An Amplifier for both Acoustic and electric

First time posting on these communities so apologies if I breach protocol.

I have picked up the guitar again after 45 years so I am an absolute beginner ( I wasn’t that good when I was a teenager). I have two acoustic guitars a 6 string and a 12 string both electro and I am looking to build an electric guitar. I don’t have an amp at this stage.

From the various YT vids and forums there is lots of advice and reviews of amps that are dedicated to either acoustic or electric but I haven’t found anything that gives a review of an amp that is ideal/best for both. I don’t want to fill my house with multiple amps and I have no ambition for public performance. I am sure my circumstance is not unique and so somebody out there must have a recommendation for an amp that will adequately cover both acoustic and electric and I would really like to read you opinions. I would like to add bass to the mix but lets not overcomplicate things at this stage.

Spark Mini
Boss Katana


In this case, why do you need an amp for your acoustic at all?

Because I will be building an electric as my next project plus I may want to try a looper etc at some point, maybe trying to emulate Ed, in my dreams.

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Hello Derek & Welcome to the Community!

I have 2 amps:

Fender Acoustic 100 which is a 2-channel amp which accepts guitar or microphone on either channel & individually selectable effects available for each channel. Good for acoustic & singing but not too great with an electric guitar.

Boss Katana 50 MKII which is super versatile with lots of effects built in & the Boss Tone Studio available online. It has an acoustic setting that sounds pretty good. Justin has several videos of his experiences with the Katana & using the Tone Studio. Several others on YouTube use & praise Boss amps (Marty is one). The Katana Gen 3 looks to have even more capabilities & is a really nice amp.

If I were to buy my first amp today, I’d purchase the Katana 100 gen 3. So much “bang for the buck”… IMO, the best amp for the money!!!

Good luck with building your electric guitar!!!

If you start a topic on your progress with your project, you’ll get a lot of interest/feedback from others who are curious and/or have completed their builds!


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Hi again Derek,
You were posting your latest while I was typing!!!:speech_balloon: Ed’s loopers look pretty cool but I have the Boss RC-1… pretty basic but it allows me to play a loop, add to the loop & then (mangle) a solo over the loop!
Loads of fun even if at my level it doesn’t sound too great!!! :+1:t2:


PS A short bio & your musical taste/gear is always welcome here (+ pics… we love pics of guitars😁)!

Hi Derek,

First of all - Welcome to the community!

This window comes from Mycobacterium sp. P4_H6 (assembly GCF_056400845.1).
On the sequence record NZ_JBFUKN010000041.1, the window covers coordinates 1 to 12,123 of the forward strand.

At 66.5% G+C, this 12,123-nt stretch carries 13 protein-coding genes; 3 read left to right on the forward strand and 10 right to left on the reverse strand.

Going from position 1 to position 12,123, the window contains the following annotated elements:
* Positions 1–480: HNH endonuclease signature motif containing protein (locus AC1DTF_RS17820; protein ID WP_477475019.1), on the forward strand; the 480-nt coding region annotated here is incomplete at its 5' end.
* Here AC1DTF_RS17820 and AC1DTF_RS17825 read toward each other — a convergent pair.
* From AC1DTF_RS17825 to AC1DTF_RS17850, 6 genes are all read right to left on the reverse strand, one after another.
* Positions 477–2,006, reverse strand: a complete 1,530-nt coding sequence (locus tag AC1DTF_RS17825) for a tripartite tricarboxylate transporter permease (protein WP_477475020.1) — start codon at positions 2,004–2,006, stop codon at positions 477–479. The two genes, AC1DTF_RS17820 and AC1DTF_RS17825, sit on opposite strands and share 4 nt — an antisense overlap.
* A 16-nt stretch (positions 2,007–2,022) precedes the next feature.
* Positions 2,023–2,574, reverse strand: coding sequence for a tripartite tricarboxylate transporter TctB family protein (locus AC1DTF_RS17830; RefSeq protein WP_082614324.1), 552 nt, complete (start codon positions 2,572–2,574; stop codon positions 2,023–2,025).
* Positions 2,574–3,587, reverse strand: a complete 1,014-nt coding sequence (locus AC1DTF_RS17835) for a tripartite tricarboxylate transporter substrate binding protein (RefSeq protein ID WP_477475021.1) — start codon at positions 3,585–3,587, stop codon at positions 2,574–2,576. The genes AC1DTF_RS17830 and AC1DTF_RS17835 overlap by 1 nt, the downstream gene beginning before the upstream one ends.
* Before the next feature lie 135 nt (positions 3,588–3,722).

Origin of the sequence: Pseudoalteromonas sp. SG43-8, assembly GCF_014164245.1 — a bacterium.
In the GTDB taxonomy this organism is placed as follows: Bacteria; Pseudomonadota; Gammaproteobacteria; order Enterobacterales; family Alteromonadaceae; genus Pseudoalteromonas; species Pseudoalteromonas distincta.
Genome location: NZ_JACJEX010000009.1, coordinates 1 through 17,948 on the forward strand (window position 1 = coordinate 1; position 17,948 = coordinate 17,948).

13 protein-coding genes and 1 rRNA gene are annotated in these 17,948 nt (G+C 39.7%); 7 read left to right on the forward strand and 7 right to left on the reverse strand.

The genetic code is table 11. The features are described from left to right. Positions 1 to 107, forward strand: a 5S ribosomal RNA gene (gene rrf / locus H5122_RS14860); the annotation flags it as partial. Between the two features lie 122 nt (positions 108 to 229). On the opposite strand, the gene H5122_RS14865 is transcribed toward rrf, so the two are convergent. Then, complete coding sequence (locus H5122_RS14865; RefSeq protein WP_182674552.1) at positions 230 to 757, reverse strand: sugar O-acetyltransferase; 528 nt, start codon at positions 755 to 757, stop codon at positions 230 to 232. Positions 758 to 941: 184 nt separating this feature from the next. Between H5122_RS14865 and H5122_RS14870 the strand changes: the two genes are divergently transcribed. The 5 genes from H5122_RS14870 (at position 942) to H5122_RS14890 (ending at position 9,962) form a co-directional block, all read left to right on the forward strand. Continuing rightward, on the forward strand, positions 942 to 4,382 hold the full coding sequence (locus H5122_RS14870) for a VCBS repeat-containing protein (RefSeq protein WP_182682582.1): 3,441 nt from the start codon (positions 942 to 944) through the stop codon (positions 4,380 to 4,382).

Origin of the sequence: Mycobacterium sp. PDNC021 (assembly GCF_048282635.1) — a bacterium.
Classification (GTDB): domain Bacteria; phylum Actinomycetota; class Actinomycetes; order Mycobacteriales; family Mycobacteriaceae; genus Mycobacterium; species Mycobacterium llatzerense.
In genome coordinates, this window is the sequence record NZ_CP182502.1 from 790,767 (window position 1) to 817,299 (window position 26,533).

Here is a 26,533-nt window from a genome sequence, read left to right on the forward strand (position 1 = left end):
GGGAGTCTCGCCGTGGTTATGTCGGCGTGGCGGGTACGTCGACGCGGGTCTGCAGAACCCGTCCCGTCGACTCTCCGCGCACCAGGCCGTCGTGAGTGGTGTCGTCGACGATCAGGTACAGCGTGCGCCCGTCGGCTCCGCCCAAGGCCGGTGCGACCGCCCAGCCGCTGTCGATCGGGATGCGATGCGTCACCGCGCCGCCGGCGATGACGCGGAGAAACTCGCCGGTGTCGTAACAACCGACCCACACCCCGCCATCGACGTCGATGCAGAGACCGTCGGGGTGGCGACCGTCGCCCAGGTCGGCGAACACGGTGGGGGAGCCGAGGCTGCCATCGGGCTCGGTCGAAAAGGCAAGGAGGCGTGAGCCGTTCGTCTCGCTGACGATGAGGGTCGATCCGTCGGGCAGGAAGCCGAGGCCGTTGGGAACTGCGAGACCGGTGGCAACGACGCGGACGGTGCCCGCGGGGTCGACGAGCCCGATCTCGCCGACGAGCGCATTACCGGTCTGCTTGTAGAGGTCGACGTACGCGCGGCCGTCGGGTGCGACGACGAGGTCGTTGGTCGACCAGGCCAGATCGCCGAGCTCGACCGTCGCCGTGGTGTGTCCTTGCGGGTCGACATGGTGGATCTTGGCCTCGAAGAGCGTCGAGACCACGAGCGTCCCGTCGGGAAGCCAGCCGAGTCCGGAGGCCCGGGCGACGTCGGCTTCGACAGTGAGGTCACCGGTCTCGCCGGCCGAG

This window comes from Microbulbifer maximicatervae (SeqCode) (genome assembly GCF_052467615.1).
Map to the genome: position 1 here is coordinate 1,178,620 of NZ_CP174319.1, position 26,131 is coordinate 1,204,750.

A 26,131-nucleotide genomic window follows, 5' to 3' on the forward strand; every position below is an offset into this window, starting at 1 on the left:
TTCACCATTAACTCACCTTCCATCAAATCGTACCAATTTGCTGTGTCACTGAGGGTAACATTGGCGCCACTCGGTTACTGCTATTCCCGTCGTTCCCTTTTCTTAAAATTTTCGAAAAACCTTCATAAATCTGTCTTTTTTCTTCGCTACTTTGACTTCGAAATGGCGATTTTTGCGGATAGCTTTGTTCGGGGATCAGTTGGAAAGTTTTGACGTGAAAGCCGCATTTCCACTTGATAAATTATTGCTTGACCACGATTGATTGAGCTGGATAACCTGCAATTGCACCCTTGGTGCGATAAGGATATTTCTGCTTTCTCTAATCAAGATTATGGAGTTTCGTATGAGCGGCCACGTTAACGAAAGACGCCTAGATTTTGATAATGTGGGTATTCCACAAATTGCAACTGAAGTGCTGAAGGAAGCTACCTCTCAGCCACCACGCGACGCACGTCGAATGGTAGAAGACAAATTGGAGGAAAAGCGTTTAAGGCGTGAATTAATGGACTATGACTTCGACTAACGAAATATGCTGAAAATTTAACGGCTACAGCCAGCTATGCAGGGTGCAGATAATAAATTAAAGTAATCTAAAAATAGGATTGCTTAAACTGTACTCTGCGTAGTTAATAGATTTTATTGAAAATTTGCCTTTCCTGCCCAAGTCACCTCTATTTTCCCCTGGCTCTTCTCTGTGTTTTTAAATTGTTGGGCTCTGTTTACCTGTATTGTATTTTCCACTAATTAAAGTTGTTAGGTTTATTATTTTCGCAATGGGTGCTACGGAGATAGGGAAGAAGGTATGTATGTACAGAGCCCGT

Your question is a common one. you’ll get plenty of activity here, but do a bit of searching on the forum here and you’ll find lots to things for your research. This goes for both the amp and the build! I won’t get into specific amp choices as other people have better suggestions because of direct experience.

My personal preference is generally a larger speaker, 10-12 inches diameter. I tend to like the bass response much better than smaller ( under 5 inches) speakers.
I went with a modeler and external speaker so I could fiddle with models. I like having that at my disposal, but I also find that I generally stick with mostly 3 setups for 90% of what I do, so the modeler is overkill until I feel like fiddling.

Thanks Tod, I have been drawn to the Boss for price and quality but I only want to buy one so I want to be sure I get the right one. my pension wont stretch to buying lots of different kit and I prefer to spend my money on the instruments although I appreciate that for electric the amp is probably more important. The guitar build topic is a good idea, I thing the first one will be a kit. I am a competent woodworker but I think a kit will give me more of an insight into the structure of the instruments. I also want to build a bass, which will further complicate the amp situation. I used to play bass as a teenager through a 16w head and cab and I certainly didn’t need a fuzz pedal:-)



If you’re planning to add Bass in the future & at the same time limit the amount of gear you need to buy, probably better to buy a bass amp. The lower frequencies generated by the bass can damage the speaker(s) in a guitar combo amp. Not sure if bass amps are a good fit for acoustic though. Maybe @Majik Keith could shed some light on this one… he’s pretty knowledgeable about gear.
Also depends on your goals in addition to your budget… a guitar amp + a small bass amp would be fairly budget friendly if you don’t have plans to gig or otherwise publicly perform…
Lots of choices out there!!!


It’s a good point but, IMO, it’s been a bit overstated. I’ve seen demos where bass frequencies have been pushed through a guitar amp and speaker for long periods of time and with the volume cranked, and it has damaged the speaker.

But I think this is an artificial test. I think if you did that with a lot of bass guitar amps you would get the same result.

Also, consider that Fender have used the same model of speakers in some of their guitar amps as their bass amps (e.g the Jenson PR10R which is used on both the Bassman and the Tweed)